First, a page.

It was that time of year again. The time of year where winter is about to plunge into even colder weather, fraught with ice and snow, rendering the land helpless, unable to do anything but wait for the first shoots of spring.
Yet even though nature had nothing to celebrate, the orcs and humans of Kalimdor did.
The time was swiftly approaching. The time to begin anew, the time to make resolutions, the time to throw aside war for the sake of having fun. Below Jaina Proudmoore's perch on the rocky cliff, a large beach teemed with humans and orcs mixing together, sharing food, drink, songs and tales. In the middle of the beach, a six-month-old clock stood proudly in its majesty, its foundations going deep into the sand, built especially for the yearly celebrations, built especially to withstand nature's forces. A year ago the first cross-species celebration had gone off with little problem, but this year they have a clock to help keep track of time.
The night, however, had been frustrating. Already Jaina and the orc Warchief Thrall had broken up several fights and brawls. Some orcs had set the trees of the mash alight, but the human mages, their faces dripping with sweat, had saved the night with the water they had conjured out of their fingertips. The orcs had attacked the humans, the humans had attacked the orcs, and even, at one point, a large group of a hundred or so murlocs had jumped into the fray with glee. Thankfully, they had been quickly dealt with.
Jaina Proudmoore stood on the rock, in line with the rest of the mages, exhaustion dripping off her, and watched the crowd. Though the majority of them were waiting for the mages to begin, Jaina could still see some of the dead murlocs being carried away.
Her nerves were almost overwhelming. She took a deep breath. She wanted nothing more but to have a share of the alcohol, but she had to stay sober, as did some of the complaining mages that were joining in the show. Most, however, hadn't given drink a glance, proud of what they were going to do. They had practiced for months, and everything was perfect in rehearsal. Soon it would come to life in the real thing.
Jaina continued scanning the crowd. As she had expected, the orcs clumped together, and so did the humans. Though they had thrown aside violence for one night, they still were unwilling to trust each other completely. Never fear, Jaina told herself. It would get better as the years went by.
If only it wouldn't take so long!
It had been Thrall's idea for the giant party, a year and a half ago. "Why not get together to celebrate?" he had said. After that, the large beach had been cleared of the spiders and murlocs it had been home to, and preparations had already been underway. The night had been successful, but they had watched proper fireworks. This year, the second that the orcs and the humans spent together, the mages were giving them a taste of something different.
Jaina slowly became aware of the audience once again – orcs and humans alike craning their necks to look at the clock. Any minute now, it would begin. Any minute now. Jaina swallowed nervously. She hoped it would go off as planned. It had to.
Jaina Proudmoore stood there, in the middle of the long line of mages, her shoulders back, her chin up and forward, only her eyes moving. Her hands were by her side, and it took all of Jaina's will not to clench her fists. She took deep and deliberate breaths, concentrating on staying awake. She could do this. She had faith in herself. She had faith in the other mages lining the rock. Thrall had faith in her. She couldn't see him, down in the darkness, but she knew that if she wanted him he would make himself seen.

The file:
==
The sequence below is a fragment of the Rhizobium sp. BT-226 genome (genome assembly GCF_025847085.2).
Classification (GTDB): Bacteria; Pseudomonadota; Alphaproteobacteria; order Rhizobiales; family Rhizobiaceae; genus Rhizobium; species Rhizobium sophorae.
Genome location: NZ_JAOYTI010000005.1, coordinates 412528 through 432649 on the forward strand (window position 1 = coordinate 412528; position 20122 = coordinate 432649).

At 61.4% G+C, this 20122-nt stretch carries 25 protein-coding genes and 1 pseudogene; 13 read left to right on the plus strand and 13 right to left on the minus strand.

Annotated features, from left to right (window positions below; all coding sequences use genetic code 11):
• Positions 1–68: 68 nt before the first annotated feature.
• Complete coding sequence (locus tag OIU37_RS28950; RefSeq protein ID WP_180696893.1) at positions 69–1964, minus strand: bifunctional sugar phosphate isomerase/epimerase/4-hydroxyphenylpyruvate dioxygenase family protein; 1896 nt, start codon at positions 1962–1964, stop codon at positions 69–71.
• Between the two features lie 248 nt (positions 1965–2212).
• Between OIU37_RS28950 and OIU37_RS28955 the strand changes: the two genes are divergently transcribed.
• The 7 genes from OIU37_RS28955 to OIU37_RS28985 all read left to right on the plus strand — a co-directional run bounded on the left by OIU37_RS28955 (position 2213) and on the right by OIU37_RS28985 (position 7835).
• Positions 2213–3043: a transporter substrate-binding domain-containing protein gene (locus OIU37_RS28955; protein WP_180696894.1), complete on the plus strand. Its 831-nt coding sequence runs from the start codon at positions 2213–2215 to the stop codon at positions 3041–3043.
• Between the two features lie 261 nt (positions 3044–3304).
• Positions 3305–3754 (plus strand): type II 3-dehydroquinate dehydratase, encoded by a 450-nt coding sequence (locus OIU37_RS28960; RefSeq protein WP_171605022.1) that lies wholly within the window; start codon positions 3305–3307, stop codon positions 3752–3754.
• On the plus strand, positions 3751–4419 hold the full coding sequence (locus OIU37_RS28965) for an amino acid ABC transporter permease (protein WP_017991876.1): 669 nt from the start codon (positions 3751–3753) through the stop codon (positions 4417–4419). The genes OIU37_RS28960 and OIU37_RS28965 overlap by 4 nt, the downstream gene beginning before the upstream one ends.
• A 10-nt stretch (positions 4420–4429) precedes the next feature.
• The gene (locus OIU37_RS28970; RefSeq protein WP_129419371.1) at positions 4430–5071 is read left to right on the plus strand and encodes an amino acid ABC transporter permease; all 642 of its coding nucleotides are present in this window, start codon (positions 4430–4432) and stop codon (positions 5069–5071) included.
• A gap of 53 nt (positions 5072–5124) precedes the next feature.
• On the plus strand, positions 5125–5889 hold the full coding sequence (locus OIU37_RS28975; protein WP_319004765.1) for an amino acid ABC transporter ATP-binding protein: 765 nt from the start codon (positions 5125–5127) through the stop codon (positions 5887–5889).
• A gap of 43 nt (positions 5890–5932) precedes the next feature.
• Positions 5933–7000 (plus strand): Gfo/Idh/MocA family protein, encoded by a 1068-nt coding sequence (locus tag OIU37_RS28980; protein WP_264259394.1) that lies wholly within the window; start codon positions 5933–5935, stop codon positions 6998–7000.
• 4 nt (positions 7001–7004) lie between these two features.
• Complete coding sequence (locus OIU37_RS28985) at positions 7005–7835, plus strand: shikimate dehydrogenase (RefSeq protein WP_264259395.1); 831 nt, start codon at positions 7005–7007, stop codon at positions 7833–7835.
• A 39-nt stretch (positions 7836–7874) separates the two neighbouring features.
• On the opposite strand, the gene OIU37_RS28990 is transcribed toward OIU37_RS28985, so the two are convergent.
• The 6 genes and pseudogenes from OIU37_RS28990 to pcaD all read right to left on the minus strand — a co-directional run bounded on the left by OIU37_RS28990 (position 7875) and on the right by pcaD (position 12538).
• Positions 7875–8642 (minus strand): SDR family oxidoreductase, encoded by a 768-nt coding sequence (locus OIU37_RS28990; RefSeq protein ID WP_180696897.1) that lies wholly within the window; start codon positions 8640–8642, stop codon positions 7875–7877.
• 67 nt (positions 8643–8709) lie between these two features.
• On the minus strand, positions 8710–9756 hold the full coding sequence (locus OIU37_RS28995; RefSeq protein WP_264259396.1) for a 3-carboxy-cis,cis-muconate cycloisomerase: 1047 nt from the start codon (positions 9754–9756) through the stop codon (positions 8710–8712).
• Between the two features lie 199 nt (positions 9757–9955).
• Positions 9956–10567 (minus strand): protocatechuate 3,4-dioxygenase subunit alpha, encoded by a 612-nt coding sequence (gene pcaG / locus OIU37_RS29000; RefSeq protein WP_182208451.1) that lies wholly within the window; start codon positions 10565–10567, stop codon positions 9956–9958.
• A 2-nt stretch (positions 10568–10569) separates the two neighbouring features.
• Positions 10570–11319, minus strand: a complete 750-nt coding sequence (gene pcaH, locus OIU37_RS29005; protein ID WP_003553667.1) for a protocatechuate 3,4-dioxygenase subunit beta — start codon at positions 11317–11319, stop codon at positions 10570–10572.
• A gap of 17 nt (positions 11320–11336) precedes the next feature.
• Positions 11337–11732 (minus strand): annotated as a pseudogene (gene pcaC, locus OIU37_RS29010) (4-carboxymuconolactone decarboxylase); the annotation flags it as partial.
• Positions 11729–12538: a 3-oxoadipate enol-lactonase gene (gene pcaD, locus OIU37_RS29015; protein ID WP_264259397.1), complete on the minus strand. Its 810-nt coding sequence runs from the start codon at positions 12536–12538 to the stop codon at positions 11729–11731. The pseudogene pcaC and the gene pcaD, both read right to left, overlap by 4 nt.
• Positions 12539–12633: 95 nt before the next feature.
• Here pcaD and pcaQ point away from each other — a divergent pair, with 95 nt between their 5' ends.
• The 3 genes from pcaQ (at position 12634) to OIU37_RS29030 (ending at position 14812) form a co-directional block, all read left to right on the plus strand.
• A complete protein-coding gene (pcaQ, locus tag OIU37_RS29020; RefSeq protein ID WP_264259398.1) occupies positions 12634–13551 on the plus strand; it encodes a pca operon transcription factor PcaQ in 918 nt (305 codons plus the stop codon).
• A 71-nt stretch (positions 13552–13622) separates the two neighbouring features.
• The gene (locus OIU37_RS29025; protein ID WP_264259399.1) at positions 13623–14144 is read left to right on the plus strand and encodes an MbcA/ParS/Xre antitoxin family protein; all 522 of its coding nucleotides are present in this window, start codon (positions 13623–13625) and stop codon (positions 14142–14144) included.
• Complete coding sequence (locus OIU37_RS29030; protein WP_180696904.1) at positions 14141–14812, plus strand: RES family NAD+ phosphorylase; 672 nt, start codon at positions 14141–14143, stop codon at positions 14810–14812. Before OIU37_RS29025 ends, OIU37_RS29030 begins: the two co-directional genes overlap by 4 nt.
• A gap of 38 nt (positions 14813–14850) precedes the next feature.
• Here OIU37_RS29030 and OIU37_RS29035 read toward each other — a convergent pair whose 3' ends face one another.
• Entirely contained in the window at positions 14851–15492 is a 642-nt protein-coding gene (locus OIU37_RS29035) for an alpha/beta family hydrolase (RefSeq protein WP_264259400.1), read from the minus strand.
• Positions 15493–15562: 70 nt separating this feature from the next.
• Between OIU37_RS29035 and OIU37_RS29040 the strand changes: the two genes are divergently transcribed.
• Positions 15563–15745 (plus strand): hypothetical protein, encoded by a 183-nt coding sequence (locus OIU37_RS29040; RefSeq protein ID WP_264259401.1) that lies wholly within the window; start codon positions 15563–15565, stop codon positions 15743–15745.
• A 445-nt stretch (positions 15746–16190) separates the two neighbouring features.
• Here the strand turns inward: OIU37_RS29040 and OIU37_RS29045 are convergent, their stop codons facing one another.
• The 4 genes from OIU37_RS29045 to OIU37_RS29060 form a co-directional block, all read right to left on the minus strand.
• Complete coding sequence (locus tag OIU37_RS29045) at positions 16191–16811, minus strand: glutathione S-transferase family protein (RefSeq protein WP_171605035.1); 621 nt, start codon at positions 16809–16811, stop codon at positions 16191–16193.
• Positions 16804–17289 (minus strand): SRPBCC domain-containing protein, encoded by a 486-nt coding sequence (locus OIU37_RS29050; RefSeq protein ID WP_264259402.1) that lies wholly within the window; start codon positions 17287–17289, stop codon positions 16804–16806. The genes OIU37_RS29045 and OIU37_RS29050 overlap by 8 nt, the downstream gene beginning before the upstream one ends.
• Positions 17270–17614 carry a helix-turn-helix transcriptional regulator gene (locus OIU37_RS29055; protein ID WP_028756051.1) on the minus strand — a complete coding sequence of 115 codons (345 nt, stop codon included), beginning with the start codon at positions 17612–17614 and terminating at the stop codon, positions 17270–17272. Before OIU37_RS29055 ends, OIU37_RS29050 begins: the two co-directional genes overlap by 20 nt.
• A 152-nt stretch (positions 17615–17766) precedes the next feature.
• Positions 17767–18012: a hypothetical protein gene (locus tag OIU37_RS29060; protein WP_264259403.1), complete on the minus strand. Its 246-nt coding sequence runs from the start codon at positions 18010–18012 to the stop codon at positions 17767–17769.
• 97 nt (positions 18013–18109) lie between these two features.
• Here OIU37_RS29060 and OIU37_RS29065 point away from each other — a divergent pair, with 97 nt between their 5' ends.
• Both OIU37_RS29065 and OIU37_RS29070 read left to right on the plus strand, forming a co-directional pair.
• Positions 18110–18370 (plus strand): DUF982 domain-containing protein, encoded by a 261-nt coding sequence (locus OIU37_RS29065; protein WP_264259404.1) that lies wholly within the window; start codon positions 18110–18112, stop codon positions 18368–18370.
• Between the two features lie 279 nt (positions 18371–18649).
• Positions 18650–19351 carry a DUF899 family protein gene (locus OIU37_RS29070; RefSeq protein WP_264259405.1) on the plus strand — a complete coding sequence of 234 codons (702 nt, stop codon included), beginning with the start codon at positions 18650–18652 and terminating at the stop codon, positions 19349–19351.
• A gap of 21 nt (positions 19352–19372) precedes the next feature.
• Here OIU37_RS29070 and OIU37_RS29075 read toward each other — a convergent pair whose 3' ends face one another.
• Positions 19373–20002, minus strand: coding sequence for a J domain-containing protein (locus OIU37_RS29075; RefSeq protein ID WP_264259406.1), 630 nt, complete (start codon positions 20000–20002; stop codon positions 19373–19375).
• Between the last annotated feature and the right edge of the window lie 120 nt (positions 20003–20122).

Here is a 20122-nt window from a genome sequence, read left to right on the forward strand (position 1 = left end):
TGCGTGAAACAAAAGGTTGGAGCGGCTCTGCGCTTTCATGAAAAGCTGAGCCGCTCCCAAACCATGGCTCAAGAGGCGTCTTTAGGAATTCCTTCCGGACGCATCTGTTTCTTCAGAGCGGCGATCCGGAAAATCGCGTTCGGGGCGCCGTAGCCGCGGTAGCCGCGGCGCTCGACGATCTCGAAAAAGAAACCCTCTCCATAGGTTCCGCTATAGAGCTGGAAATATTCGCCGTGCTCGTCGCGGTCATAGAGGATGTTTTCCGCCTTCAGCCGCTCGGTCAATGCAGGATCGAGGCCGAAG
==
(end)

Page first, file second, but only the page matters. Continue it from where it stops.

Then her heart fluttered as she heard chanting. Twenty, nineteen, eighteen, seventeen, sixteen...
It would soon begin. No time for doubt. No time for nervousness. No time for anything but the present. It was time to live in the moment.
The mages could feel each other wishing themselves luck.
A burst of confidence bloomed in Jaina's heart.
She took a deep breath, and she felt her neighbors do the same.
The mages on the end started first, sending glowing frostbolts into the air that exploded after an interval – like real fireworks. They worked inwards until Jaina herself was sending one into the air. The mages worked precisely in their order, counting under their breath, working to a rhythm and keeping a close eye on their mana, using as little as possible for the best magic bursts they could manage. Frost bolts turned into fire balls, fire balls into arcane missiles, arcane missiles into arcane explosions, explosions back into rains of ice The sky above lit up with exploding magic, ice hurtling towards the ground like hail, then fire exploded in intervals along the rock face. The two mages on the end spread their palms skywards, water erupting like a fountain. The crowd watched in wonder – they had not expected a display like this! The magic built up, more water being shot into the air then turned into steam with well-aimed fire balls, ice bolts crashing into each other from opposite directions, showing the mages with icy shards that the heat would not allow to hurt them.
Then suddenly it climaxed in an mixed explosion of fire, ice, steam, arcane and water, and it was over. The soaking wet mages below, dripping with sweat, mana almost completely gone, grinned disbelievingly at the shocked crowd, who burst into applause for several, long minutes whilst the mages linked hands and bowed.
This night hadn't been so bad after all.